By Nate Smith, Amnesty International USA MSP Thematic Specialist
In an important step forward for human rights and international law, Secretary of State John Kerry signed the Arms Trade Treaty (ATT) on behalf of the United States earlier today.
Coming in the midst of concerns about the supply of weapons to Syrian government and Syrian rebels, Kerry’s signature signals the intention of the U.S., the world’s largest arms exporter, to abide by the terms of the treaty.
The treaty unequivocally bans arms transfers that are in violation of a U.N. arms embargo or that exporters have reason to know will be used to commit genocide and other grievous war crimes. Under the treaty, all exporting states have a new obligation to assess the risk that the weapons they provide will be used in human rights abuse and to halt such transfers where that risk is overwhelming.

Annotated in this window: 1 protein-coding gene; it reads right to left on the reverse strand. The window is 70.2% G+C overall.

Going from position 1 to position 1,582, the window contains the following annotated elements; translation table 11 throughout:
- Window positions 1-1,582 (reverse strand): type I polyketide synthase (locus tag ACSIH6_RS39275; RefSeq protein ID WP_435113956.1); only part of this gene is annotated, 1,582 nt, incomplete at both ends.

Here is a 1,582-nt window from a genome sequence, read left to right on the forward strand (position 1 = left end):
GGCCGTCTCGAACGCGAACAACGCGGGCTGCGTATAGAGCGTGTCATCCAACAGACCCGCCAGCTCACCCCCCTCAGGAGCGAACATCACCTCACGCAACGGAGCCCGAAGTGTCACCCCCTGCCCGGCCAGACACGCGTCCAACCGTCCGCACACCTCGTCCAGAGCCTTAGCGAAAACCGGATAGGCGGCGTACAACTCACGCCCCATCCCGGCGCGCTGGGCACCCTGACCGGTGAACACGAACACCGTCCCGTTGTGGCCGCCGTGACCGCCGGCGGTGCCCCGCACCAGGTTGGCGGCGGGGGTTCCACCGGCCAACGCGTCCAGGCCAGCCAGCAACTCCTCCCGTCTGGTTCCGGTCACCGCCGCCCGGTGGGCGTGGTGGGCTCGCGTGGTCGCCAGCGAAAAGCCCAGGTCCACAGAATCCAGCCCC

The U.S. commitment is a critical step forward for the ATT process, ensuring that the majority of future arms exports will be ATT-compliant. Added to the signatures of some 86 other countries, the U.S. signature carries weight proportionate to its outsize role in the arms trade.
Amnesty International has advocated for an ATT with strong human rights protections for upwards of two decades. Treaties help shape international expectations and behavior, and this treaty is a major step toward enshrining human rights concerns explicitly in international law.
While Amnesty International USA will continue to advocate strongly for U.S. ratification, the signature and its attendant commitment confers increased legitimacy on the ATT. Crucially, it also increases international political pressure on other nations, such as Russia and China, to add their signatures and declare their intentions.
Now we all need to recommit ourselves to fighting for the effective implementation of the treaty and to making sure that the treaty’s words do not just stay on paper.